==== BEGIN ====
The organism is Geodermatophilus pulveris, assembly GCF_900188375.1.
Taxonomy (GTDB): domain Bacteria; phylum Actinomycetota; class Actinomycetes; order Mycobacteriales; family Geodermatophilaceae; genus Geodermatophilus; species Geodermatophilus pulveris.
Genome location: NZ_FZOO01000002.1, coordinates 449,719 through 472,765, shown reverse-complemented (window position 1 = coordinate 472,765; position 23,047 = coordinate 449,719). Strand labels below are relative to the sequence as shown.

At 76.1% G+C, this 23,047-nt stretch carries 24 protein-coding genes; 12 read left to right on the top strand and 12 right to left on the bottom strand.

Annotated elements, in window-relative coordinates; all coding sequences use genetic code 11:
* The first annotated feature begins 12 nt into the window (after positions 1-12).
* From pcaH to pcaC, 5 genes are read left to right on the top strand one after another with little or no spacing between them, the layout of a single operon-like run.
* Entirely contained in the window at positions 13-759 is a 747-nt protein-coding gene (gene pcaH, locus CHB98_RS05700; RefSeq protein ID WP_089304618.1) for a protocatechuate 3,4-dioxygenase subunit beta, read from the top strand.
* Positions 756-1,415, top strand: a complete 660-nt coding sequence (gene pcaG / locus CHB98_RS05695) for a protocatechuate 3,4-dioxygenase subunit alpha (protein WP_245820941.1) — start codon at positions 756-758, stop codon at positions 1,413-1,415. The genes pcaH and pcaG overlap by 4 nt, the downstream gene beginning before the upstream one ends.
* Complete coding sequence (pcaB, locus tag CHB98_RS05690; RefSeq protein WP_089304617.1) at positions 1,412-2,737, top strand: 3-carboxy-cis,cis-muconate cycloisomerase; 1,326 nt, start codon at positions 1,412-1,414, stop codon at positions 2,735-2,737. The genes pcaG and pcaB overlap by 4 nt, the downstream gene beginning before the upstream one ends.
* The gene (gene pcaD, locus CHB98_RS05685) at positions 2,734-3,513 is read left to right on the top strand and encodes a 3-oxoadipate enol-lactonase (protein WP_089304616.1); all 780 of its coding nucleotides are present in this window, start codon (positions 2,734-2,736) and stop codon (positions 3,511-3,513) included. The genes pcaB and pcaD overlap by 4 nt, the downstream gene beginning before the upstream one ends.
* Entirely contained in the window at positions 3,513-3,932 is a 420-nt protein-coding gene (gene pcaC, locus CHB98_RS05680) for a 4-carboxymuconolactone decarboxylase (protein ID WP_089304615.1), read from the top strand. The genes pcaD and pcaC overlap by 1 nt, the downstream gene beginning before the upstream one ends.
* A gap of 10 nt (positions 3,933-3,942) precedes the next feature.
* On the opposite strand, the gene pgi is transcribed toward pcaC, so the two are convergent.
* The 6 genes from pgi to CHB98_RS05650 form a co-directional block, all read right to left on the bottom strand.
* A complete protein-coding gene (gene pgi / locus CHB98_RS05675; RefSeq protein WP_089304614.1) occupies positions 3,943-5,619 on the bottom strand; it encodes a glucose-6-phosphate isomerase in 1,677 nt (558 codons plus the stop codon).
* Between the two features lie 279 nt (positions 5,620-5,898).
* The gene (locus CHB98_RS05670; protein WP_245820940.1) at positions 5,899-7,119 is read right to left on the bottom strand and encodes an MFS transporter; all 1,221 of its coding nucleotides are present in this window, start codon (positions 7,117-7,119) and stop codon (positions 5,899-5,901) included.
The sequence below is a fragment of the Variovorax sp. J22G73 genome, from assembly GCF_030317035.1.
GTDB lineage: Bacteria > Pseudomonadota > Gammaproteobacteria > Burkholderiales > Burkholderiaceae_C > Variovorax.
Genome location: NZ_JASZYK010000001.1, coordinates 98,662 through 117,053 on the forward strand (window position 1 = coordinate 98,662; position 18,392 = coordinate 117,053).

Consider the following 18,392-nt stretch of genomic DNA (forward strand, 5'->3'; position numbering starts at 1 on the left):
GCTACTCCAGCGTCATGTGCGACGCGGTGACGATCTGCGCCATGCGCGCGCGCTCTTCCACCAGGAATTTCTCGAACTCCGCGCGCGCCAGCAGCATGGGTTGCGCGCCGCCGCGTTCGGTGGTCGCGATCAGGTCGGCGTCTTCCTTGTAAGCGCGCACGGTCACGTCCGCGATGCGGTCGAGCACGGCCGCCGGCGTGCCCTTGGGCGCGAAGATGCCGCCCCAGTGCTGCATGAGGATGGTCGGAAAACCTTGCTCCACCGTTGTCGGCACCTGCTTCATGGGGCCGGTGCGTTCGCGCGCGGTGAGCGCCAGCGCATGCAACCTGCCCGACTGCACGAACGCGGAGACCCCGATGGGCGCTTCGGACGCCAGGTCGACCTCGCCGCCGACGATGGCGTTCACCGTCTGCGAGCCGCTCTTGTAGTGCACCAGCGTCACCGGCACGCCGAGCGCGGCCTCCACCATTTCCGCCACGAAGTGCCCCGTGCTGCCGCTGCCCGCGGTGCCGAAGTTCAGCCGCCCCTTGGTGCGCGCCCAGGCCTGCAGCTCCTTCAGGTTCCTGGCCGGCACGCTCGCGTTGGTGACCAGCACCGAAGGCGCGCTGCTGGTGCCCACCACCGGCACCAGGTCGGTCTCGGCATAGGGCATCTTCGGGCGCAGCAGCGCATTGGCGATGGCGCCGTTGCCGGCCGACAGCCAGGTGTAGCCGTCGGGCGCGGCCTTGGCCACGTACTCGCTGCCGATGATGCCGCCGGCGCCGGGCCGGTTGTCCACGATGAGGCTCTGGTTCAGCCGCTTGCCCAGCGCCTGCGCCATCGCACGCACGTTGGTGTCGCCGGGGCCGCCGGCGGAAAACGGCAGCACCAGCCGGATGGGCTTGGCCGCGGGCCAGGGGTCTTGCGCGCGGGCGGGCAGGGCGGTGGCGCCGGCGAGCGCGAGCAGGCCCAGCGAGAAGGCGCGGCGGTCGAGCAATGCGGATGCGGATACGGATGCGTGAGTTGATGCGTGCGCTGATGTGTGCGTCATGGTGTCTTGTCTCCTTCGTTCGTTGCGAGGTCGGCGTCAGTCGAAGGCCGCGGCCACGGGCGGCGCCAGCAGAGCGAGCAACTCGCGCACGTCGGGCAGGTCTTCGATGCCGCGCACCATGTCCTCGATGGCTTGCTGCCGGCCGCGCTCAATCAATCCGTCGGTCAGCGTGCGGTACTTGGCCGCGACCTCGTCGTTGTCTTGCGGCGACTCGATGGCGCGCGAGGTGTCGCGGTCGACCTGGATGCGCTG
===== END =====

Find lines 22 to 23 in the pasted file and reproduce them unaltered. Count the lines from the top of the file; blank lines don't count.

Consider the following 18,392-nt stretch of genomic DNA (forward strand, 5'->3'; position numbering starts at 1 on the left):
GCTACTCCAGCGTCATGTGCGACGCGGTGACGATCTGCGCCATGCGCGCGCGCTCTTCCACCAGGAATTTCTCGAACTCCGCGCGCGCCAGCAGCATGGGTTGCGCGCCGCCGCGTTCGGTGGTCGCGATCAGGTCGGCGTCTTCCTTGTAAGCGCGCACGGTCACGTCCGCGATGCGGTCGAGCACGGCCGCCGGCGTGCCCTTGGGCGCGAAGATGCCGCCCCAGTGCTGCATGAGGATGGTCGGAAAACCTTGCTCCACCGTTGTCGGCACCTGCTTCATGGGGCCGGTGCGTTCGCGCGCGGTGAGCGCCAGCGCATGCAACCTGCCCGACTGCACGAACGCGGAGACCCCGATGGGCGCTTCGGACGCCAGGTCGACCTCGCCGCCGACGATGGCGTTCACCGTCTGCGAGCCGCTCTTGTAGTGCACCAGCGTCACCGGCACGCCGAGCGCGGCCTCCACCATTTCCGCCACGAAGTGCCCCGTGCTGCCGCTGCCCGCGGTGCCGAAGTTCAGCCGCCCCTTGGTGCGCGCCCAGGCCTGCAGCTCCTTCAGGTTCCTGGCCGGCACGCTCGCGTTGGTGACCAGCACCGAAGGCGCGCTGCTGGTGCCCACCACCGGCACCAGGTCGGTCTCGGCATAGGGCATCTTCGGGCGCAGCAGCGCATTGGCGATGGCGCCGTTGCCGGCCGACAGCCAGGTGTAGCCGTCGGGCGCGGCCTTGGCCACGTACTCGCTGCCGATGATGCCGCCGGCGCCGGGCCGGTTGTCCACGATGAGGCTCTGGTTCAGCCGCTTGCCCAGCGCCTGCGCCATCGCACGCACGTTGGTGTCGCCGGGGCCGCCGGCGGAAAACGGCAGCACCAGCCGGATGGGCTTGGCCGCGGGCCAGGGGTCTTGCGCGCGGGCGGGCAGGGCGGTGGCGCCGGCGAGCGCGAGCAGGCCCAGCGAGAAGGCGCGGCGGTCGAGCAATGCGGATGCGGATACGGATGCGTGAGTTGATGCGTGCGCTGATGTGTGCGTCATGGTGTCTTGTCTCCTTCGTTCGTTGCGAGGTCGGCGTCAGTCGAAGGCCGCGGCCACGGGCGGCGCCAGCAGAGCGAGCAACTCGCGCACGTCGGGCAGGTCTTCGATGCCGCGCACCATGTCCTCGATGGCTTGCTGCCGGCCGCGCTCAATCAATCCGTCGGTCAGCGTGCGGTACTTGGCCGCGACCTCGTCGTTGTCTTGCGGCGACTCGATGGCGCGCGAGGTGTCGCGGTCGACCTGGATGCGCTG